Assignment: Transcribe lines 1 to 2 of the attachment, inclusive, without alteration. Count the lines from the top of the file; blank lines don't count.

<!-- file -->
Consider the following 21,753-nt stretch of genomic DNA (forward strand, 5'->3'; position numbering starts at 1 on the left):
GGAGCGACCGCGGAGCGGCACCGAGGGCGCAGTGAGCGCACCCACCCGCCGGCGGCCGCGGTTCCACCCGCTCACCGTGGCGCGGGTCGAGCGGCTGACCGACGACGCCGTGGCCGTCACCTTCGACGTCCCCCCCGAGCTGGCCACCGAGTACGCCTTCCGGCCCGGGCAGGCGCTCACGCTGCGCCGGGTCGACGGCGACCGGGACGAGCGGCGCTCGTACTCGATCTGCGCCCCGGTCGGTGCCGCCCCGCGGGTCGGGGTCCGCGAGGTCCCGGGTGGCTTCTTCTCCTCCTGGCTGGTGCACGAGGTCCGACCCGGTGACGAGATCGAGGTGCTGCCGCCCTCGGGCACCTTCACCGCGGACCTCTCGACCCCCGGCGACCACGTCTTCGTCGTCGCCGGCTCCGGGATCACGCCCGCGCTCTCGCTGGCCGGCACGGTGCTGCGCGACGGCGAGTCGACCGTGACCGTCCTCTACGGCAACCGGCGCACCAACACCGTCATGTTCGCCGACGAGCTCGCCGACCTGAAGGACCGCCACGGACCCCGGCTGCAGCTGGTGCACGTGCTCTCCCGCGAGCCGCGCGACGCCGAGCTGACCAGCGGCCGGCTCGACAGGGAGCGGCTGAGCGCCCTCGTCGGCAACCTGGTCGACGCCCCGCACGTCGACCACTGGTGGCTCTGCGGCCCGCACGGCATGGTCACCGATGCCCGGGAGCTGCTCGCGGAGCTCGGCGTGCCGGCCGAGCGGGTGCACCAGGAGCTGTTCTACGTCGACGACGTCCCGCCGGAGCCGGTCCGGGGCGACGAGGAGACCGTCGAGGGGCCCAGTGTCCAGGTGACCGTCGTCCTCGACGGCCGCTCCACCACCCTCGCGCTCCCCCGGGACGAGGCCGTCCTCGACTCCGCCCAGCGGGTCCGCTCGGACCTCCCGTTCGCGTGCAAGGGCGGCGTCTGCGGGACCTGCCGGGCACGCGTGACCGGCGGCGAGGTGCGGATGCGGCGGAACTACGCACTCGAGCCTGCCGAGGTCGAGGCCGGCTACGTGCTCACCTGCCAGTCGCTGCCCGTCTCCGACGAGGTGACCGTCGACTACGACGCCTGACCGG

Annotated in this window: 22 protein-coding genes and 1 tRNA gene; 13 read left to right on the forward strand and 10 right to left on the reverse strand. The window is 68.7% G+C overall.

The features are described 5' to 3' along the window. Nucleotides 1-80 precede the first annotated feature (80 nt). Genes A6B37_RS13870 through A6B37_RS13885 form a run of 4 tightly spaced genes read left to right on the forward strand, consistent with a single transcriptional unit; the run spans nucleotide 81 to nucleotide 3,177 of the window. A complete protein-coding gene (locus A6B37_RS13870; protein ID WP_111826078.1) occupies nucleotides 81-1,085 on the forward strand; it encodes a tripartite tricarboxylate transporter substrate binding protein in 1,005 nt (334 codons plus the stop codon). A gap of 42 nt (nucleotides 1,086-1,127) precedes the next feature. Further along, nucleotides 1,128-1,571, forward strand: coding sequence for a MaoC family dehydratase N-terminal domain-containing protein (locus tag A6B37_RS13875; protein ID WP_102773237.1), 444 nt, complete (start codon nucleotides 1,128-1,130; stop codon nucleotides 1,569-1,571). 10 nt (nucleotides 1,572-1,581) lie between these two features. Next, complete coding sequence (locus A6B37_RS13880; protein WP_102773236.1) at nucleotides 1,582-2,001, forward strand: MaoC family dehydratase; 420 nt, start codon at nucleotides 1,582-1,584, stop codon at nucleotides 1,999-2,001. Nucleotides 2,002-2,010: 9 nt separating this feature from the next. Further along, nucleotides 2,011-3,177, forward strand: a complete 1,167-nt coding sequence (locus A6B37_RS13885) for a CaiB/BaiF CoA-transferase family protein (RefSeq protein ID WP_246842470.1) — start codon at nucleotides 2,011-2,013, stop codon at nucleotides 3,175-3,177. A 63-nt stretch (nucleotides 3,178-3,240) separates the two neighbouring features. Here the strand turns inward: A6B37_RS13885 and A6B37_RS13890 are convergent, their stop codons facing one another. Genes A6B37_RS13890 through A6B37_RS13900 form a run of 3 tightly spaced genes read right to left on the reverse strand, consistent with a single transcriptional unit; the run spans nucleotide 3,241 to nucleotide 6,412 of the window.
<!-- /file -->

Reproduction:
Consider the following 21,753-nt stretch of genomic DNA (forward strand, 5'->3'; position numbering starts at 1 on the left):
GGAGCGACCGCGGAGCGGCACCGAGGGCGCAGTGAGCGCACCCACCCGCCGGCGGCCGCGGTTCCACCCGCTCACCGTGGCGCGGGTCGAGCGGCTGACCGACGACGCCGTGGCCGTCACCTTCGACGTCCCCCCCGAGCTGGCCACCGAGTACGCCTTCCGGCCCGGGCAGGCGCTCACGCTGCGCCGGGTCGACGGCGACCGGGACGAGCGGCGCTCGTACTCGATCTGCGCCCCGGTCGGTGCCGCCCCGCGGGTCGGGGTCCGCGAGGTCCCGGGTGGCTTCTTCTCCTCCTGGCTGGTGCACGAGGTCCGACCCGGTGACGAGATCGAGGTGCTGCCGCCCTCGGGCACCTTCACCGCGGACCTCTCGACCCCCGGCGACCACGTCTTCGTCGTCGCCGGCTCCGGGATCACGCCCGCGCTCTCGCTGGCCGGCACGGTGCTGCGCGACGGCGAGTCGACCGTGACCGTCCTCTACGGCAACCGGCGCACCAACACCGTCATGTTCGCCGACGAGCTCGCCGACCTGAAGGACCGCCACGGACCCCGGCTGCAGCTGGTGCACGTGCTCTCCCGCGAGCCGCGCGACGCCGAGCTGACCAGCGGCCGGCTCGACAGGGAGCGGCTGAGCGCCCTCGTCGGCAACCTGGTCGACGCCCCGCACGTCGACCACTGGTGGCTCTGCGGCCCGCACGGCATGGTCACCGATGCCCGGGAGCTGCTCGCGGAGCTCGGCGTGCCGGCCGAGCGGGTGCACCAGGAGCTGTTCTACGTCGACGACGTCCCGCCGGAGCCGGTCCGGGGCGACGAGGAGACCGTCGAGGGGCCCAGTGTCCAGGTGACCGTCGTCCTCGACGGCCGCTCCACCACCCTCGCGCTCCCCCGGGACGAGGCCGTCCTCGACTCCGCCCAGCGGGTCCGCTCGGACCTCCCGTTCGCGTGCAAGGGCGGCGTCTGCGGGACCTGCCGGGCACGCGTGACCGGCGGCGAGGTGCGGATGCGGCGGAACTACGCACTCGAGCCTGCCGAGGTCGAGGCCGGCTACGTGCTCACCTGCCAGTCGCTGCCCGTCTCCGACGAGGTGACCGTCGACTACGACGCCTGACCGG